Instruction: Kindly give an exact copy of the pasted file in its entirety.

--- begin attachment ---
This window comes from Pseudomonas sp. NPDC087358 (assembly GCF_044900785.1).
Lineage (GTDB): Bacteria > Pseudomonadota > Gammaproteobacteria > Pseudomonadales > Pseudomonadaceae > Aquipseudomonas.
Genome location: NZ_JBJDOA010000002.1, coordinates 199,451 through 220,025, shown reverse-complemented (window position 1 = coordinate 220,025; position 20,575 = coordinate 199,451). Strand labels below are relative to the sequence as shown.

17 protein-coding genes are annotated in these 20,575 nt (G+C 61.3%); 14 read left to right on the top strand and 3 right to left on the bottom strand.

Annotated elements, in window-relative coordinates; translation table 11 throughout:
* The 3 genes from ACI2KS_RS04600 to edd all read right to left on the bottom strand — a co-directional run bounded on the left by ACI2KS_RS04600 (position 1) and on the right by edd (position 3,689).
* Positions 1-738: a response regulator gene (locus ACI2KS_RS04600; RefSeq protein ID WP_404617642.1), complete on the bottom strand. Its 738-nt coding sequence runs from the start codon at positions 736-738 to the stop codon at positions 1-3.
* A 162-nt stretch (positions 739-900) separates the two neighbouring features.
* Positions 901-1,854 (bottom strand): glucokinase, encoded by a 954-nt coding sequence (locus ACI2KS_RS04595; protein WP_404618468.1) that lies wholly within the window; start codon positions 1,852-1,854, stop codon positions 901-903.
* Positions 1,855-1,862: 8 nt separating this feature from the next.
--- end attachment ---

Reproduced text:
This window comes from Pseudomonas sp. NPDC087358 (assembly GCF_044900785.1).
Lineage (GTDB): Bacteria > Pseudomonadota > Gammaproteobacteria > Pseudomonadales > Pseudomonadaceae > Aquipseudomonas.
Genome location: NZ_JBJDOA010000002.1, coordinates 199,451 through 220,025, shown reverse-complemented (window position 1 = coordinate 220,025; position 20,575 = coordinate 199,451). Strand labels below are relative to the sequence as shown.

17 protein-coding genes are annotated in these 20,575 nt (G+C 61.3%); 14 read left to right on the top strand and 3 right to left on the bottom strand.

Annotated elements, in window-relative coordinates; translation table 11 throughout:
* The 3 genes from ACI2KS_RS04600 to edd all read right to left on the bottom strand — a co-directional run bounded on the left by ACI2KS_RS04600 (position 1) and on the right by edd (position 3,689).
* Positions 1-738: a response regulator gene (locus ACI2KS_RS04600; RefSeq protein ID WP_404617642.1), complete on the bottom strand. Its 738-nt coding sequence runs from the start codon at positions 736-738 to the stop codon at positions 1-3.
* A 162-nt stretch (positions 739-900) separates the two neighbouring features.
* Positions 901-1,854 (bottom strand): glucokinase, encoded by a 954-nt coding sequence (locus ACI2KS_RS04595; protein WP_404618468.1) that lies wholly within the window; start codon positions 1,852-1,854, stop codon positions 901-903.
* Positions 1,855-1,862: 8 nt separating this feature from the next.